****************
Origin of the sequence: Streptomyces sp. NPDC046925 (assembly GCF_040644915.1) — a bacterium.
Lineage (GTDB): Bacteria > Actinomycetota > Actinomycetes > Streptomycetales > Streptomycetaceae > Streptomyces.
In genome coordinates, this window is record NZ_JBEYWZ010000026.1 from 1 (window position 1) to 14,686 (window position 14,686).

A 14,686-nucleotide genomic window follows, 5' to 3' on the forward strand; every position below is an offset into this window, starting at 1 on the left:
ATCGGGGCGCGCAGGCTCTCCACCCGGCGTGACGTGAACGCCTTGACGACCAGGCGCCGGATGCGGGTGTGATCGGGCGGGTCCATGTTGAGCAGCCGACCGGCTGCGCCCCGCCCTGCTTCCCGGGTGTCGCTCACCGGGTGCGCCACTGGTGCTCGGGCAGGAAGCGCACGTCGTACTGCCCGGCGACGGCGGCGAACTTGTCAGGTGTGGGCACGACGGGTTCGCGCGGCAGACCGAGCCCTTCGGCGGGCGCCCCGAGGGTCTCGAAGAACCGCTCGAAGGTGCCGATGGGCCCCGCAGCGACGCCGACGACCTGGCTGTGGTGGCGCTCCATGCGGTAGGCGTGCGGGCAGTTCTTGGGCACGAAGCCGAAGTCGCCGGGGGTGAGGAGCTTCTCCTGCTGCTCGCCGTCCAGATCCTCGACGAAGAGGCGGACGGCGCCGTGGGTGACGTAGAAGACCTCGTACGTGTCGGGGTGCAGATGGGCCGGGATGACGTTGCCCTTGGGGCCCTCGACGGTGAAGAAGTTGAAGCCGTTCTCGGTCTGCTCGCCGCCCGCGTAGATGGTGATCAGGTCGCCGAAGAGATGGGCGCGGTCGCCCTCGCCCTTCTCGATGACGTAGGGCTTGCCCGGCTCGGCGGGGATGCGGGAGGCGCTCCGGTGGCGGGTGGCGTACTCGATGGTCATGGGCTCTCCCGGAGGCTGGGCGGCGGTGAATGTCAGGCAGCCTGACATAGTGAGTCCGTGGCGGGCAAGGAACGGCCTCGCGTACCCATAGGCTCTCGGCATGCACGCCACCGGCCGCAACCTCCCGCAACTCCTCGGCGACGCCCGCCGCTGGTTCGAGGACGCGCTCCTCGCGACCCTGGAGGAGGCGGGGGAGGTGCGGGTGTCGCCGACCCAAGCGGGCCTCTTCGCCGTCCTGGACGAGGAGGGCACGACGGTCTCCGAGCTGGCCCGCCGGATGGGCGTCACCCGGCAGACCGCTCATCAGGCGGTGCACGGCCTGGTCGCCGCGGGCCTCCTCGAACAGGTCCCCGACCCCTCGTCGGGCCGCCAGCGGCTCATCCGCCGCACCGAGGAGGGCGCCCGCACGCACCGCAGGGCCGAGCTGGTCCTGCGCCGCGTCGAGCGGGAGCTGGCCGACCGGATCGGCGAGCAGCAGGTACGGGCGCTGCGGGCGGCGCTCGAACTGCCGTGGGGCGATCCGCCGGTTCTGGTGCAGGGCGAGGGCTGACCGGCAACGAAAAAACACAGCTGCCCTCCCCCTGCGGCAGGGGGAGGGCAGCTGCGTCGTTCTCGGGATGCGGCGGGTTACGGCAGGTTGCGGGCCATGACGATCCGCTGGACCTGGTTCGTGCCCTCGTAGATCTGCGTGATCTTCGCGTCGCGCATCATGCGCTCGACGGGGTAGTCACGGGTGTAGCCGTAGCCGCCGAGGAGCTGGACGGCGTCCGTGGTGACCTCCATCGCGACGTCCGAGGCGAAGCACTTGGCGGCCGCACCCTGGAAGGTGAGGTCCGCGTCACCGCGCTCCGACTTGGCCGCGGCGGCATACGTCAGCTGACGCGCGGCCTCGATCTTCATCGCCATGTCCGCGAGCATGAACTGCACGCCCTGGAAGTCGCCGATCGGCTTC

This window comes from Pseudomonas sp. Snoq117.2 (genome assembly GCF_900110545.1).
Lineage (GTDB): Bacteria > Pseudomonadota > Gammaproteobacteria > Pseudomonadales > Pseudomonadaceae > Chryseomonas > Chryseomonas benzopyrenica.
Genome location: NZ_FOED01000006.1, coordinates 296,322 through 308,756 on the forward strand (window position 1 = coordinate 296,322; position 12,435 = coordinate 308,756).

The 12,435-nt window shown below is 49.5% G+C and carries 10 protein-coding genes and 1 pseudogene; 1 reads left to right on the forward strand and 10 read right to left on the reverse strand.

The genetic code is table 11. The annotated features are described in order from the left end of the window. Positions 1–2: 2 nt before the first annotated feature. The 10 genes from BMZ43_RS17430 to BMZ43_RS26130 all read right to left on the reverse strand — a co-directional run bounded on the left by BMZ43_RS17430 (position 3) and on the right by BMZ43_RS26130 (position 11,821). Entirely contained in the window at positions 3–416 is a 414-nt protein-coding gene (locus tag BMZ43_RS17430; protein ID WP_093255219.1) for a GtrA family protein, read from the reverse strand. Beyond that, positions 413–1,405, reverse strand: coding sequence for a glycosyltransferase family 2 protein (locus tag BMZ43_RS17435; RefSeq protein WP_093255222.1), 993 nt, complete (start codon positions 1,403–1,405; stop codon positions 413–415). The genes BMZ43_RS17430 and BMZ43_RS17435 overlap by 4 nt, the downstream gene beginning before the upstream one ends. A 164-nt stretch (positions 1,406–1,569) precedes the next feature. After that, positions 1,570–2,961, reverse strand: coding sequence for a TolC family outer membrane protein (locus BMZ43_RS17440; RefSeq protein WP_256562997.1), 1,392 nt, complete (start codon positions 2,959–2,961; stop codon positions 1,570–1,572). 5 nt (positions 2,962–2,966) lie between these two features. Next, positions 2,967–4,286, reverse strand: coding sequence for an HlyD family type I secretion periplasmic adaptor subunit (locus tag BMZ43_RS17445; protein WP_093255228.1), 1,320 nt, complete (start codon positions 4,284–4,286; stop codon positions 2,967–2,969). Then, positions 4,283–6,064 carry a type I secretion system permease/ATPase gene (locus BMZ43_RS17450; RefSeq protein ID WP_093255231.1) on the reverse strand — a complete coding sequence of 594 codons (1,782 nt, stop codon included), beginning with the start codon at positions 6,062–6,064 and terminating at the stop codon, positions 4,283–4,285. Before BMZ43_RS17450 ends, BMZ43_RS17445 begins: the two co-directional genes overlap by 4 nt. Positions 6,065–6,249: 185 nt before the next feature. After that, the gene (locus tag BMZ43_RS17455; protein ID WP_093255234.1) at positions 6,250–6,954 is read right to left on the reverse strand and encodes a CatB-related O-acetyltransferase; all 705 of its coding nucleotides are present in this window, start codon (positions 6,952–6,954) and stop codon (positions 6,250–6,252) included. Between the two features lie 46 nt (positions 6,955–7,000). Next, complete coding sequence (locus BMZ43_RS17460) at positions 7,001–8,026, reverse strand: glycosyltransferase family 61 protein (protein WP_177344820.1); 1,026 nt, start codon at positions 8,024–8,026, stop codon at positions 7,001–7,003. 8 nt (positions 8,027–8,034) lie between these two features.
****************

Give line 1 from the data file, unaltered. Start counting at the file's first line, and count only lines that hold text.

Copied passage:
Origin of the sequence: Streptomyces sp. NPDC046925 (assembly GCF_040644915.1) — a bacterium.